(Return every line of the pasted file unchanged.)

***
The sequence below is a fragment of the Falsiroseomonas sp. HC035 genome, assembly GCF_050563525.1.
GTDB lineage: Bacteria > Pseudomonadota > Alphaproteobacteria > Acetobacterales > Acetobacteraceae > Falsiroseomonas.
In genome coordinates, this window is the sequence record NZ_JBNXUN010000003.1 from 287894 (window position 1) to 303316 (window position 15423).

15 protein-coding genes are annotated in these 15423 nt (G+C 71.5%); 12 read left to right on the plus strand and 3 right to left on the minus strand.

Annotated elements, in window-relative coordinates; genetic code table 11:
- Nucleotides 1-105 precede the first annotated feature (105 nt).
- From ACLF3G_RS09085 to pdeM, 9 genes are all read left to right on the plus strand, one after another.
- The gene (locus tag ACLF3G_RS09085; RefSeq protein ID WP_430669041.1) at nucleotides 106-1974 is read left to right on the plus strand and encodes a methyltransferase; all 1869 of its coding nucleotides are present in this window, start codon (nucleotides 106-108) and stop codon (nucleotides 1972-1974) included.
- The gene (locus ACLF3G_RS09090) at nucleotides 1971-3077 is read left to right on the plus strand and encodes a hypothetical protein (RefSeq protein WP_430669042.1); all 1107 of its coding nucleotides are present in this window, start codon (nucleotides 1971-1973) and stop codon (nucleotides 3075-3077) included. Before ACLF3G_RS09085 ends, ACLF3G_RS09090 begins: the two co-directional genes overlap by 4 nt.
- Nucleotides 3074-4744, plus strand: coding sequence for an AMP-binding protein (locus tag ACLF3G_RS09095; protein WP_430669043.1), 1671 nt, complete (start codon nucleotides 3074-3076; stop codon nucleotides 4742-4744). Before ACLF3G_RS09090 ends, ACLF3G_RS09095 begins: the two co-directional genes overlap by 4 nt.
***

The sequence below is a fragment of the Falsiroseomonas sp. HC035 genome, assembly GCF_050563525.1.
GTDB lineage: Bacteria > Pseudomonadota > Alphaproteobacteria > Acetobacterales > Acetobacteraceae > Falsiroseomonas.
In genome coordinates, this window is the sequence record NZ_JBNXUN010000003.1 from 287894 (window position 1) to 303316 (window position 15423).

15 protein-coding genes are annotated in these 15423 nt (G+C 71.5%); 12 read left to right on the plus strand and 3 right to left on the minus strand.

Annotated elements, in window-relative coordinates; genetic code table 11:
- Nucleotides 1-105 precede the first annotated feature (105 nt).
- From ACLF3G_RS09085 to pdeM, 9 genes are all read left to right on the plus strand, one after another.
- The gene (locus tag ACLF3G_RS09085; RefSeq protein ID WP_430669041.1) at nucleotides 106-1974 is read left to right on the plus strand and encodes a methyltransferase; all 1869 of its coding nucleotides are present in this window, start codon (nucleotides 106-108) and stop codon (nucleotides 1972-1974) included.
- The gene (locus ACLF3G_RS09090) at nucleotides 1971-3077 is read left to right on the plus strand and encodes a hypothetical protein (RefSeq protein WP_430669042.1); all 1107 of its coding nucleotides are present in this window, start codon (nucleotides 1971-1973) and stop codon (nucleotides 3075-3077) included. Before ACLF3G_RS09085 ends, ACLF3G_RS09090 begins: the two co-directional genes overlap by 4 nt.
- Nucleotides 3074-4744, plus strand: coding sequence for an AMP-binding protein (locus tag ACLF3G_RS09095; protein WP_430669043.1), 1671 nt, complete (start codon nucleotides 3074-3076; stop codon nucleotides 4742-4744). Before ACLF3G_RS09090 ends, ACLF3G_RS09095 begins: the two co-directional genes overlap by 4 nt.